Friday, 12 October 2012

In Defence of Poesie

Here is that very perfect knight Sir Philip Sidney, Elizabethan golden boy, courtier, soldier, poet and all-round  Renaissance man.  Looking a bit stern here, not a lot of fun perhaps - but I think we would have liked him: he seems to have charmed most people. Not only did he write the elaborate prose 'Arcadia' for his sister the Countess of Pembroke (in which the simple phrase 'It was spring' is delightfully embroidered into: 'It was in the time that the earth begins to put on her new apparel against the approach of her lover, the sun, and that the sun, running a most even course, becomes an indifferent arbiter between the night and the day...') but he also delighted in the kind of simple old tale 'that holdeth children from play and old men from the chimney corner,' and who said of popular ballads, 'I never heard the old song of Percy and Douglas that I found not my heart moved more than with a trumpet.' 

The last two quotes come from his famous ‘Apologie for Poetrie’ which is a defence of invention: an argument against those people who felt, uneasily, that it was somehow wrong and childish to concern themselves with something ‘untrue’.  (Plato was an early example.  And they still exist today...) All fiction is invention. The perceived gulf between fantasy and realism is more mirage than fact. Sidney wrote:

I think truly, that of all writers under the sun the poet is the least liar… for the poet, he nothing affirms, and therefore never lieth. For the poet never maketh any circles about your imagination, to conjure you to believe for true what he writes. 

I love that!  'No circles about your imagination': if you know that what you are reading is given to you as pure invention, not history or fact, you no longer have to grapple with belief, and you are free to apprehend the truth of the poet's imagination.  Sidney goes on to point out that - surely - only a fool would call Aesop's fables lies, or mistake a play for something 'real':

None so simple would say that Aesop lied in his tales of the beasts; for whoso thinks that Aesop writ it for actually true were well worthy to have his name catalogued among the beasts he writeth of. What child is there that, coming to a play, and seeing Thebes written in great letters upon an old door, doth believe that it is Thebes?

Nevertheless, Aesop's fictional fables present succinct truths.  They are not about animals, though they appear to be, but about human morals and behaviour. To miss that would be to miss the whole point.

Sidney’s argument is still valid today. The books most likely to deceive are those apparently realistic works which may or may not be well-researched. No one supposes a story about a unicorn ever really happened, but how can we know, without checking, whether a story set during World War II has any basis in fact? Sidney's further point is that fiction (or poetry) teaches truth of another sort:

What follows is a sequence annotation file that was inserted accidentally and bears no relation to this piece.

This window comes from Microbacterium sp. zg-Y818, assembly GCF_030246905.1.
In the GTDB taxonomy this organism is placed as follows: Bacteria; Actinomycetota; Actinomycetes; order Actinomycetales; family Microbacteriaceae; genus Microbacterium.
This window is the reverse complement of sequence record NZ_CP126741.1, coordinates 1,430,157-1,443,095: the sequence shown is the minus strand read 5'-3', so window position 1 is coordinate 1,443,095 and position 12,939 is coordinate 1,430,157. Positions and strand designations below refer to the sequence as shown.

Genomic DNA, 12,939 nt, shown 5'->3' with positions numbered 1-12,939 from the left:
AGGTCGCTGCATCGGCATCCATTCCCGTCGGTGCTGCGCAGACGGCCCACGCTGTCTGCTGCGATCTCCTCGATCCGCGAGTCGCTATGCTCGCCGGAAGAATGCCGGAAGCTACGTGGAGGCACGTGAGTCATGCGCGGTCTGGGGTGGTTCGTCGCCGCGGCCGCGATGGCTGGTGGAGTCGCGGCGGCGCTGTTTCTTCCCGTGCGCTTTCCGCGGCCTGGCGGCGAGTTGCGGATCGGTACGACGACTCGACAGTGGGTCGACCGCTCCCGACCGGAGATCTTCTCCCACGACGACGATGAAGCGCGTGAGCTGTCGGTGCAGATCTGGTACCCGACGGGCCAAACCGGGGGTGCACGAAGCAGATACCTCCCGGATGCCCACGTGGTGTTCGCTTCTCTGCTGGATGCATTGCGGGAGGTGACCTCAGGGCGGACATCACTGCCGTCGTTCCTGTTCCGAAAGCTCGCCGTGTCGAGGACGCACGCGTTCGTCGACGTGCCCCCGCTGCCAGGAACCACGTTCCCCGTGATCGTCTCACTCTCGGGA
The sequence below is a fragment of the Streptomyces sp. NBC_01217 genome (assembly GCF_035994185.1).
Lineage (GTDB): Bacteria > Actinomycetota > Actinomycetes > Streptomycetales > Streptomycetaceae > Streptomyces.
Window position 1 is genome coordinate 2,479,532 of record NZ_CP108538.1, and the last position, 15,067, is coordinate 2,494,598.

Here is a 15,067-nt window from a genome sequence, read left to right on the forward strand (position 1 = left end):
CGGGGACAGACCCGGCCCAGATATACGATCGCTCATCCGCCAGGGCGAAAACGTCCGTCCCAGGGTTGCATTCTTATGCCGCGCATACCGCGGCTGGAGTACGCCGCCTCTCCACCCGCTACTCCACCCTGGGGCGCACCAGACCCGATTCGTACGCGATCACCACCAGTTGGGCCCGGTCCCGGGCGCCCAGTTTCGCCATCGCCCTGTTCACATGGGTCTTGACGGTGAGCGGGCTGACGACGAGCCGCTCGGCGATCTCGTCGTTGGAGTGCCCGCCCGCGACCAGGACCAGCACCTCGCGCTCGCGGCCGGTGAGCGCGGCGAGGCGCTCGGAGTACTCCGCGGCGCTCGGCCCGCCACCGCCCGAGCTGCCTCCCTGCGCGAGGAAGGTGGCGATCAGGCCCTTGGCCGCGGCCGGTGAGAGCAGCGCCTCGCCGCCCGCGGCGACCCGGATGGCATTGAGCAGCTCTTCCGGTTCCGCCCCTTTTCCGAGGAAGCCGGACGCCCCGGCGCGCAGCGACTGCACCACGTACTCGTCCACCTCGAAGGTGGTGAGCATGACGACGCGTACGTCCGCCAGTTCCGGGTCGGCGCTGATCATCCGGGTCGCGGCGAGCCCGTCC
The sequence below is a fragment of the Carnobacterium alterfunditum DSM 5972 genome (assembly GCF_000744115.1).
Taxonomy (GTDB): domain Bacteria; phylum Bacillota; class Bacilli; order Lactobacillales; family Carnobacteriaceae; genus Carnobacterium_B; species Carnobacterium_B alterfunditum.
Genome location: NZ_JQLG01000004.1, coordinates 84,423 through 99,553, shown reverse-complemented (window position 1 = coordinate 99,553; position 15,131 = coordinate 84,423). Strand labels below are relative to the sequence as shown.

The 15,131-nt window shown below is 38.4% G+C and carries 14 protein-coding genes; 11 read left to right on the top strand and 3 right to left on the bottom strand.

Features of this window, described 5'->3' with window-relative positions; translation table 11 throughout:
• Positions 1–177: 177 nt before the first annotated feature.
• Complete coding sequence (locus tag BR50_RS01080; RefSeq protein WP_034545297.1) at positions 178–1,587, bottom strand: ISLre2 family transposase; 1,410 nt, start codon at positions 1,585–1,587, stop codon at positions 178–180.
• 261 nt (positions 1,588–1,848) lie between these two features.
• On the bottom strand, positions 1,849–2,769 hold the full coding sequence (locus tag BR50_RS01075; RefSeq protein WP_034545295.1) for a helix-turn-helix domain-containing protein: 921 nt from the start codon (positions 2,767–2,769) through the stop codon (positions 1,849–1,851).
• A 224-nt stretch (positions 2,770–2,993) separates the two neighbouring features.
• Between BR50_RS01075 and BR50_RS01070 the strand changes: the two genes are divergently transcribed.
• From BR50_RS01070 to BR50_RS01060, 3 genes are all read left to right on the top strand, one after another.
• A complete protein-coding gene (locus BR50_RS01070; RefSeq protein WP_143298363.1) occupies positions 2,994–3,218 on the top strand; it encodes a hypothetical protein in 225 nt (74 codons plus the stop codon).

No learning is so good as that which teacheth and moveth to virtue, and none can better both teach and move thereto than Poetry.

Whatever Sidney meant by virtue (and judging by his death I think he meant right behaviour: courage, courtesy, gallantry, truthfulness), in modern terms, fiction provides insights that history and science cannot: it allows us to see life from other viewpoints than our own, and to explore our own world via the mirrorlands of metaphor and fancy.  We must defend poetic truth: for if we do not, we may find ourselves wrecked on the stony shores of fundamentalism, where Aesop's fables are taught in schools as natural history, and Thebes written upon an old door is Thebes indeed.

Image: Sir Philip Sidney, National Portrait Gallery, London


  1. He was indeed very dashing wasn't he? Totally agree that fiction allows us doorways history closes. Cannot compare the two, both reqwuired for a life with dreaming and imagination.

  2. As far as defenses of poetry go, I particularly enjoy this one, by Michel de Montaigne:

    "History is my particular game as to matter of reading, or else poetry, for which I have particular kindness and esteem: for, as Cleanthes said, as the voice, forced through the narrow passage of a trumpet, comes out more forcible and shrill: so, methinks, a sentence pressed within the harmony of verse darts out more briskly upon the understanding, and strikes my ear and apprehension with a smarter and more pleasing effect."

    (Essays, XXV - On the education of children)

  3. That's lovely, Marcos! They were really considering this at the time, weren't they!